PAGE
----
EUGENE — Failed land developer Dan Desler put profits ahead of people’s health, assistant U.S. Attorney Amy Potter argued in a sentencing memorandum filed this week in U.S. District Court in Eugene.
Desler pleaded guilty Wednesday to one count of negligent endangerment, releasing a hazardous pollutant into the air. He admitted he should have known there was asbestos in many of the buildings at the former Willamette Industries sawmill site in Sweet Home, but allowed an unlicensed contractor to conduct demolition and renovation work.
Judge Thomas M. Coffin sentenced Desler to three years probation, five months home confinement and 300 hours of community service. He also must pay $1,589,752.52 in restitution to the Environmental Protection Agency for its removal and disposal of more than 4 million pounds of asbestos-containing materials.
In 2009, Desler was charged with failure to inspect prior to demolition or renovation, failure to provide notice and six counts of work practice standard violations in connection with work contracted at the former sawmill site. The case was originally scheduled to be heard in Linn County Circuit Court, but in 2011 was transferred to federal court.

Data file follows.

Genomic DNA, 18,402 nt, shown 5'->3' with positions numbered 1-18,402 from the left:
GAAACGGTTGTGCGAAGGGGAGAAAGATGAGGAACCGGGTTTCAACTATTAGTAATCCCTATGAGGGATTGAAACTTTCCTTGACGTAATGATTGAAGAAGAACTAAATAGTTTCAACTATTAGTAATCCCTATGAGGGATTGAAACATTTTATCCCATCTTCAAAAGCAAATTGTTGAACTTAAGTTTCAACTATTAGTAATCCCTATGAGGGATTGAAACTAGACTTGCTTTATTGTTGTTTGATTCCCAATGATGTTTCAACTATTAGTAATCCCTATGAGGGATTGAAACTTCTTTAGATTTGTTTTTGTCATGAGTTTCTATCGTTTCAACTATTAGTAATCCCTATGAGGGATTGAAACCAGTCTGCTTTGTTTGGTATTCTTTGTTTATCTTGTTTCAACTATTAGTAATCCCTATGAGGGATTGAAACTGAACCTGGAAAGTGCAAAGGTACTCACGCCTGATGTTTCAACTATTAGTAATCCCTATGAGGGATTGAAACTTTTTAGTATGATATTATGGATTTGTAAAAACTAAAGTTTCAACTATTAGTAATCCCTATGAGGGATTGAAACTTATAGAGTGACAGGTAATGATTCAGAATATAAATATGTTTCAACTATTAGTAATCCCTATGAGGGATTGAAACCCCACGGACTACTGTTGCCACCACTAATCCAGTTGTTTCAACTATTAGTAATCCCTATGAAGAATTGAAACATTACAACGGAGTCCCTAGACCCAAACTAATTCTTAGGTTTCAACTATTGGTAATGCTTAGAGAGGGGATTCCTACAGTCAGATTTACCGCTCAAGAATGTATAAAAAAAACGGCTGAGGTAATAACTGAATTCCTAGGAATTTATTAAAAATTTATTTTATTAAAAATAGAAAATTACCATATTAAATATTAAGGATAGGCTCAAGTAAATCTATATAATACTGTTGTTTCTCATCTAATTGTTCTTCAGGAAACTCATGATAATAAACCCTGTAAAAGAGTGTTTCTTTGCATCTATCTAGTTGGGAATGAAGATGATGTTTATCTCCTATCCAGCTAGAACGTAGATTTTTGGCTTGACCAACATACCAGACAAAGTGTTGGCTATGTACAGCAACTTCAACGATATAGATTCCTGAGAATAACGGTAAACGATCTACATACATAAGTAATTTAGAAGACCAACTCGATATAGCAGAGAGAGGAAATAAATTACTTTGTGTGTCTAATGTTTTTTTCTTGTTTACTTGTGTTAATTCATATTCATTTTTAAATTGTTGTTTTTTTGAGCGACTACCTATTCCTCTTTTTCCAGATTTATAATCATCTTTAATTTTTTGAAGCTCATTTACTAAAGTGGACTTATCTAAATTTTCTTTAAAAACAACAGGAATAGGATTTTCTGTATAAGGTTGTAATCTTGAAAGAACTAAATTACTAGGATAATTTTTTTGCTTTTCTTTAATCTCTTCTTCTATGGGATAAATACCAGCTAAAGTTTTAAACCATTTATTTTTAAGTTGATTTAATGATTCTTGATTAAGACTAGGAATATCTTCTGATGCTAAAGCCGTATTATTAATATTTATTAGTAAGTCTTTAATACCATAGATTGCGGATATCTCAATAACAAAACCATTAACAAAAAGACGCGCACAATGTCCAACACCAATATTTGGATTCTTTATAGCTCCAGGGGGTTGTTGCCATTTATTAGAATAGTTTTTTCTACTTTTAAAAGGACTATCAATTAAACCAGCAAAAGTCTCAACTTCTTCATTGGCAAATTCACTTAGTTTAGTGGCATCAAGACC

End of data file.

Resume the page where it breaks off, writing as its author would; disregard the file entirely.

Potter noted that Desler was the managing trustee of the Western States Land Reliance Trust, which had been gifted with the former sawmill. The trust had planned to develop 400 to 600 acres of property along the South Santiam River and construct an upscale housing development that included an artists’ and sportsmens’ complex. But over the years, the plan was altered, eventually morphing into a moderately priced housing development.
None of the plans came to fruition.
The sawmill property previously owned by Weyerhaeuser had not operated in many years. The property included several buildings in various stages of disrepair.
In 2004, a fire believed to have been caused by a transient broke out in several of the buildings. Firefighters noticed debris that appeared to contain asbestos and reported it.
An investigation by the Oregon Department of Environmental Quality indicated there were asbestos-containing materials on site and notified Desler of that fact. Desler hired a licensed contractor to abate the asbestos, but work was not completed in any of the undamaged buildings.
Three years later, Desler hired an unlicensed contractor, who over eight months tore down, crushed and even chipped asbestos-containing materials.
Potter said Desler was at the site two to three times per week.
The site is near a residential area and large piles of asbestos-containing materials were left uncovered.
“This case is significant,” Potter noted in the memorandum. “Desler should have known that there was asbestos at the facility and faced with extremely high costs to conduct proper abatement, Desler took short cuts that resulted in copious amounts of asbestos being released and contaminating not only the facility but the surrounding neighborhoods. Desler attempted to advance his bottom line at the expense of people’s health.”
In December 2010, Linn County foreclosed on the property in lieu of more than $505,000 in back taxes dating to 2004.